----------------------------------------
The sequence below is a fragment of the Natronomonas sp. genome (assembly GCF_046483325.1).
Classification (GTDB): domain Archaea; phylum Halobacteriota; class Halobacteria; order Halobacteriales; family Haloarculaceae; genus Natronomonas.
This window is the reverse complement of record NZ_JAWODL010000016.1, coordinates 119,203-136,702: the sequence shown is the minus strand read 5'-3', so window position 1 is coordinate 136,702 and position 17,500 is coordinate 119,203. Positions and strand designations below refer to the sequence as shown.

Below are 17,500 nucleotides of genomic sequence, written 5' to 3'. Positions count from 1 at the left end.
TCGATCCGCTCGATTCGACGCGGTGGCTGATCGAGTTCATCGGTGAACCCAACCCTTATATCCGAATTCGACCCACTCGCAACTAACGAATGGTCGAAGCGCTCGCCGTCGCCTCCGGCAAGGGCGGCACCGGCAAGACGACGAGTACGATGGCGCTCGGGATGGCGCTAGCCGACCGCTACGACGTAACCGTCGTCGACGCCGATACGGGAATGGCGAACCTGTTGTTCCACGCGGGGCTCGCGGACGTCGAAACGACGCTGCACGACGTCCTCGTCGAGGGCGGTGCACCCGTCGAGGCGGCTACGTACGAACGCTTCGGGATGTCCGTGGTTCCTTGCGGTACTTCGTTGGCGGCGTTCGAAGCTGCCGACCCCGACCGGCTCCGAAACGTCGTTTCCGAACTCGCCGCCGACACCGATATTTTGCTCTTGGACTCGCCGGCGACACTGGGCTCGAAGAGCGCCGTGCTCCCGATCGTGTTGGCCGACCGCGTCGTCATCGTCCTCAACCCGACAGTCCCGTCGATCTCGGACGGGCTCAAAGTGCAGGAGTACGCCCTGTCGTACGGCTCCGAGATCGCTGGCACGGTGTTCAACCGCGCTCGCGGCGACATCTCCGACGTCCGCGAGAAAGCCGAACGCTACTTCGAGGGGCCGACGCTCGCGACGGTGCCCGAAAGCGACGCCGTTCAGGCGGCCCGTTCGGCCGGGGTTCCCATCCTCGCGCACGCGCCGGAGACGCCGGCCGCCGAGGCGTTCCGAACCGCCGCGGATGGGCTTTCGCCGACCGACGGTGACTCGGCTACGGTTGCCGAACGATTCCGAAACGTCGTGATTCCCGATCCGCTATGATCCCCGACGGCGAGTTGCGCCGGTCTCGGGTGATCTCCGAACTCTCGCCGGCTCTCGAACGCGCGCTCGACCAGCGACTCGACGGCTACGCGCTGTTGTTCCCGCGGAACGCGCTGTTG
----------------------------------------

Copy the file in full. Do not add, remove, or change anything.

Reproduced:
The sequence below is a fragment of the Natronomonas sp. genome (assembly GCF_046483325.1).
Classification (GTDB): domain Archaea; phylum Halobacteriota; class Halobacteria; order Halobacteriales; family Haloarculaceae; genus Natronomonas.
This window is the reverse complement of record NZ_JAWODL010000016.1, coordinates 119,203-136,702: the sequence shown is the minus strand read 5'-3', so window position 1 is coordinate 136,702 and position 17,500 is coordinate 119,203. Positions and strand designations below refer to the sequence as shown.

Below are 17,500 nucleotides of genomic sequence, written 5' to 3'. Positions count from 1 at the left end.
TCGATCCGCTCGATTCGACGCGGTGGCTGATCGAGTTCATCGGTGAACCCAACCCTTATATCCGAATTCGACCCACTCGCAACTAACGAATGGTCGAAGCGCTCGCCGTCGCCTCCGGCAAGGGCGGCACCGGCAAGACGACGAGTACGATGGCGCTCGGGATGGCGCTAGCCGACCGCTACGACGTAACCGTCGTCGACGCCGATACGGGAATGGCGAACCTGTTGTTCCACGCGGGGCTCGCGGACGTCGAAACGACGCTGCACGACGTCCTCGTCGAGGGCGGTGCACCCGTCGAGGCGGCTACGTACGAACGCTTCGGGATGTCCGTGGTTCCTTGCGGTACTTCGTTGGCGGCGTTCGAAGCTGCCGACCCCGACCGGCTCCGAAACGTCGTTTCCGAACTCGCCGCCGACACCGATATTTTGCTCTTGGACTCGCCGGCGACACTGGGCTCGAAGAGCGCCGTGCTCCCGATCGTGTTGGCCGACCGCGTCGTCATCGTCCTCAACCCGACAGTCCCGTCGATCTCGGACGGGCTCAAAGTGCAGGAGTACGCCCTGTCGTACGGCTCCGAGATCGCTGGCACGGTGTTCAACCGCGCTCGCGGCGACATCTCCGACGTCCGCGAGAAAGCCGAACGCTACTTCGAGGGGCCGACGCTCGCGACGGTGCCCGAAAGCGACGCCGTTCAGGCGGCCCGTTCGGCCGGGGTTCCCATCCTCGCGCACGCGCCGGAGACGCCGGCCGCCGAGGCGTTCCGAACCGCCGCGGATGGGCTTTCGCCGACCGACGGTGACTCGGCTACGGTTGCCGAACGATTCCGAAACGTCGTGATTCCCGATCCGCTATGATCCCCGACGGCGAGTTGCGCCGGTCTCGGGTGATCTCCGAACTCTCGCCGGCTCTCGAACGCGCGCTCGACCAGCGACTCGACGGCTACGCGCTGTTGTTCCCGCGGAACGCGCTGTTG